The Great Food Bank Heist


Nelson, Ashley and their mother look forward to Voucher Thursday when they might fill their empty shelves with the foodstuffs and groceries from the Food Bank. Sometimes it’s a Really Tricky Month, when Mum’s nursing salary barely covers all the bills, so that they’re left playing imagine games about the foods they wish they had. What’s more it’s a long stretch from Breakfast Club to school dinner, to sharing an egg and tin of beans.

Therefore, when it’s clear that thieves are raiding the groceries donated by Gladstores’ supermarket to the food bank, leaving the charity’s shelves empty and families disappointed, Nelson is determined to investigate. It seems that he’s forced to face his biggest embarrassment in admitting his family’s situation to his friends, too. How will they react?

Onjali Q. Raúf shares the reality for 2.5 million people in the United Kingdom. Food banks are a lifeline, a staple part of families’ survival. The Great Food Bank Heist is a relevant, honest and compassionate story of a food bank family, in dyslexia friendly format, that Bookwagon recommends to our readers.

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The Great Food Bank Heist

Onjali Q. Raúf, illustrated by Elisa Paganelli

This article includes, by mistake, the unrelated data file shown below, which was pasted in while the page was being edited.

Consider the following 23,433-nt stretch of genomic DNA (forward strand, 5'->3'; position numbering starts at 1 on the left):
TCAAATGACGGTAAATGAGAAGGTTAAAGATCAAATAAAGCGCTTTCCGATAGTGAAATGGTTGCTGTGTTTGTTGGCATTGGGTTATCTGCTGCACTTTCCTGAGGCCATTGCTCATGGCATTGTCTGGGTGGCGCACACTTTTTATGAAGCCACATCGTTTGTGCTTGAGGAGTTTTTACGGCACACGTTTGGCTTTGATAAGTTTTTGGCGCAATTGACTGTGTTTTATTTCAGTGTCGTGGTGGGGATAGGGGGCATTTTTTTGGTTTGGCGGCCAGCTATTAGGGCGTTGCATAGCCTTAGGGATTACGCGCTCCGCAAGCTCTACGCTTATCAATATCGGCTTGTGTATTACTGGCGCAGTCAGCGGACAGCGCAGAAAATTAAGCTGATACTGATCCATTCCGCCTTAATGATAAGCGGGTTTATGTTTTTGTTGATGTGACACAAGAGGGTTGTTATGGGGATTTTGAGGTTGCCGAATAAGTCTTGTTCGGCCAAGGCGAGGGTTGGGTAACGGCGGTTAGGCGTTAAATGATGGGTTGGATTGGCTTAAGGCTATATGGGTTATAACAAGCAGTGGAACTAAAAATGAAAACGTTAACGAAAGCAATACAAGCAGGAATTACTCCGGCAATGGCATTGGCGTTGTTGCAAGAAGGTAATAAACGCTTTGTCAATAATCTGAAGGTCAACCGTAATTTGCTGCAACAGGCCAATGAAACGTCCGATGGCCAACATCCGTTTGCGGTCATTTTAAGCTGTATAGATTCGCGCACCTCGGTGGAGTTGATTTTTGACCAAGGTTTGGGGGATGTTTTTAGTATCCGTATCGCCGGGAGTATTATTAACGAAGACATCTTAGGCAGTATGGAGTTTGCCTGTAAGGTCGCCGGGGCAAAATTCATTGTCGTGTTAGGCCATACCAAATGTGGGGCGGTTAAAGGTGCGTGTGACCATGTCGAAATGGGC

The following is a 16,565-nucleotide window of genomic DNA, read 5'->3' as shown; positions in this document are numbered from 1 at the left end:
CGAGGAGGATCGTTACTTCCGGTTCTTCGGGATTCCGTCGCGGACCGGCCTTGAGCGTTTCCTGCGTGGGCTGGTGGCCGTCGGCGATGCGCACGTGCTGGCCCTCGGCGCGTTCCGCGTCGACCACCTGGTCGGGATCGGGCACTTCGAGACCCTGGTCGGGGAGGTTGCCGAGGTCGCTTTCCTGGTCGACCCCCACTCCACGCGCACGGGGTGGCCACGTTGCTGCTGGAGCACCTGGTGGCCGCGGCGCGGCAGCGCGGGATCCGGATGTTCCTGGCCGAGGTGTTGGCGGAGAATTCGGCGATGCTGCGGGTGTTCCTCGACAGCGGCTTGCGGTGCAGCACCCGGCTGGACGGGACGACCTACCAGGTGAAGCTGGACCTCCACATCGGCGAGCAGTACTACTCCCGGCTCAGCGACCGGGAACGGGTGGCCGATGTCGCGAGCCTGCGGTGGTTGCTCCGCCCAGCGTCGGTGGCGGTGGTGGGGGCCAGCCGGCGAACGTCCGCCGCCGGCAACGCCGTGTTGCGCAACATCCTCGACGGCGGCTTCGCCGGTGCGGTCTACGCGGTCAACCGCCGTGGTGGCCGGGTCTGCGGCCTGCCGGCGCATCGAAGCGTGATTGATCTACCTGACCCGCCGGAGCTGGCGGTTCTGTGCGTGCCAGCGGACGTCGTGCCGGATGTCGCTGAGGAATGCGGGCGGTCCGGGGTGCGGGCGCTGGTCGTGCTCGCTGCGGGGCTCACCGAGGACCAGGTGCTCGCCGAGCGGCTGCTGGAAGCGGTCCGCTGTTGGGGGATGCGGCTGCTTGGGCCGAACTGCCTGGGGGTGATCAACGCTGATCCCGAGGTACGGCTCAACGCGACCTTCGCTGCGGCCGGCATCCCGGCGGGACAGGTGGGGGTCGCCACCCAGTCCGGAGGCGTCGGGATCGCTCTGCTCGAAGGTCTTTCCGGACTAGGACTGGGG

(Barrington Stoke)

Ashley knows that Nelson hates it when she sucks her tummy in to emphasise her hunger. Although he feels responsible for her and Mum a lot of the time, the half hour that he’s in charge before Mum’s shift ends, feels laden. It’s worse when it’s the day before the three of them can refill the cupboards on a Voucher Thursday. Then they’re fated to play pretend games and make something out of a can of beans and an egg. Although Mum has a full-time nursing job, the rent and costs are high. Too many times it’s a ‘Really Tricky Month‘. Yet just as Nelson and Ashley and Mum look forward to full bellies, they’re confronted with The Great Food Bank Heist. 
It’s not like Nelson wants to share his family’s situation with his friends. Krish and Harriet have plenty of food. What’s more, it’s obvious they know that Nelson’s family struggle and are often hungry. However can Nelson speak up about the thefts that are affecting his family and thereafter other people who rely on the donations from Gladstores’ supermarkets? Who would steal from those who depend on this support?
Onjali Q. Raúf shares her knowledge and understanding of food banks, which feature within The Night Bus Hero, within an honest, revealing and compassionate title for Barrington Stoke. While we are made aware of Nelson’s family’s situation, the writer is keen we do not pity, but take on board the real reasons this family struggles. What’s more we learn from the family’s effort and the friends’ support as to actions we could consider. Bookwagon recommends The Great Food Bank Heist to our middle grade readers.


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